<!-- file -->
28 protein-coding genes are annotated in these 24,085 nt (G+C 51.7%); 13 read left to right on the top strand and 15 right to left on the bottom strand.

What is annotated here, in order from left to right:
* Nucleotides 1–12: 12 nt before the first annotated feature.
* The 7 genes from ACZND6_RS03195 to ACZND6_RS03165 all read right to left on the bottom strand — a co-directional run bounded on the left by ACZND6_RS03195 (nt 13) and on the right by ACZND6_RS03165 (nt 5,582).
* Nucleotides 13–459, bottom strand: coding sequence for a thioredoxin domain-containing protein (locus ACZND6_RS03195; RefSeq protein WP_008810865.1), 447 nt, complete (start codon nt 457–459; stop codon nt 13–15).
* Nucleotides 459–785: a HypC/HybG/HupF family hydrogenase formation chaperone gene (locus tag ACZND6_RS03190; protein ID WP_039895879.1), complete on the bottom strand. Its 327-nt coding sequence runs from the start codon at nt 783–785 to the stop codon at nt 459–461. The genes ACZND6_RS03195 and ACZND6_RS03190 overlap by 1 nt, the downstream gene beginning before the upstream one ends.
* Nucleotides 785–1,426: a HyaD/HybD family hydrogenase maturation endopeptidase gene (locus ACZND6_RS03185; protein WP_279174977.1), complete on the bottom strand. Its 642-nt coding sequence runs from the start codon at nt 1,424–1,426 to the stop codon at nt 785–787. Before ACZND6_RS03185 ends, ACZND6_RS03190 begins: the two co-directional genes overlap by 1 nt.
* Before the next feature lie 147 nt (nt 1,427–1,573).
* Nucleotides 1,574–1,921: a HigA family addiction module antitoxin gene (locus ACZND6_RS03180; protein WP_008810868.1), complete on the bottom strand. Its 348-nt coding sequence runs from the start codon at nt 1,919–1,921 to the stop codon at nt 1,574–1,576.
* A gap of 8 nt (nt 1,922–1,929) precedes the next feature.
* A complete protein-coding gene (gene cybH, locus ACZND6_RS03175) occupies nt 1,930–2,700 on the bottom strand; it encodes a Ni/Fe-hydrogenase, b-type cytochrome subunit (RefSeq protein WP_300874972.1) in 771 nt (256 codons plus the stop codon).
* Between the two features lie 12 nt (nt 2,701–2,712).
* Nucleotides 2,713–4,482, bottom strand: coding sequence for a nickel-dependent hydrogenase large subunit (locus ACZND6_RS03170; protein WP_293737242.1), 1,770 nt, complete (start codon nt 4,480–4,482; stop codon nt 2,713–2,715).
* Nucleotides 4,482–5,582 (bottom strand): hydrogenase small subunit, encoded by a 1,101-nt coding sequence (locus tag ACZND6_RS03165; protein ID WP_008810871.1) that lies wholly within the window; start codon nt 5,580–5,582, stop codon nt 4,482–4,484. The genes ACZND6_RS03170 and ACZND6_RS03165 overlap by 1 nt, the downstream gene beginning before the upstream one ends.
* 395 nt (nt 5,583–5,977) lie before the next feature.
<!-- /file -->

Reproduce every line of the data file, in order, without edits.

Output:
28 protein-coding genes are annotated in these 24,085 nt (G+C 51.7%); 13 read left to right on the top strand and 15 right to left on the bottom strand.

What is annotated here, in order from left to right:
* Nucleotides 1–12: 12 nt before the first annotated feature.
* The 7 genes from ACZND6_RS03195 to ACZND6_RS03165 all read right to left on the bottom strand — a co-directional run bounded on the left by ACZND6_RS03195 (nt 13) and on the right by ACZND6_RS03165 (nt 5,582).
* Nucleotides 13–459, bottom strand: coding sequence for a thioredoxin domain-containing protein (locus ACZND6_RS03195; RefSeq protein WP_008810865.1), 447 nt, complete (start codon nt 457–459; stop codon nt 13–15).
* Nucleotides 459–785: a HypC/HybG/HupF family hydrogenase formation chaperone gene (locus tag ACZND6_RS03190; protein ID WP_039895879.1), complete on the bottom strand. Its 327-nt coding sequence runs from the start codon at nt 783–785 to the stop codon at nt 459–461. The genes ACZND6_RS03195 and ACZND6_RS03190 overlap by 1 nt, the downstream gene beginning before the upstream one ends.
* Nucleotides 785–1,426: a HyaD/HybD family hydrogenase maturation endopeptidase gene (locus ACZND6_RS03185; protein WP_279174977.1), complete on the bottom strand. Its 642-nt coding sequence runs from the start codon at nt 1,424–1,426 to the stop codon at nt 785–787. Before ACZND6_RS03185 ends, ACZND6_RS03190 begins: the two co-directional genes overlap by 1 nt.
* Before the next feature lie 147 nt (nt 1,427–1,573).
* Nucleotides 1,574–1,921: a HigA family addiction module antitoxin gene (locus ACZND6_RS03180; protein WP_008810868.1), complete on the bottom strand. Its 348-nt coding sequence runs from the start codon at nt 1,919–1,921 to the stop codon at nt 1,574–1,576.
* A gap of 8 nt (nt 1,922–1,929) precedes the next feature.
* A complete protein-coding gene (gene cybH, locus ACZND6_RS03175) occupies nt 1,930–2,700 on the bottom strand; it encodes a Ni/Fe-hydrogenase, b-type cytochrome subunit (RefSeq protein WP_300874972.1) in 771 nt (256 codons plus the stop codon).
* Between the two features lie 12 nt (nt 2,701–2,712).
* Nucleotides 2,713–4,482, bottom strand: coding sequence for a nickel-dependent hydrogenase large subunit (locus ACZND6_RS03170; protein WP_293737242.1), 1,770 nt, complete (start codon nt 4,480–4,482; stop codon nt 2,713–2,715).
* Nucleotides 4,482–5,582 (bottom strand): hydrogenase small subunit, encoded by a 1,101-nt coding sequence (locus tag ACZND6_RS03165; protein ID WP_008810871.1) that lies wholly within the window; start codon nt 5,580–5,582, stop codon nt 4,482–4,484. The genes ACZND6_RS03170 and ACZND6_RS03165 overlap by 1 nt, the downstream gene beginning before the upstream one ends.
* 395 nt (nt 5,583–5,977) lie before the next feature.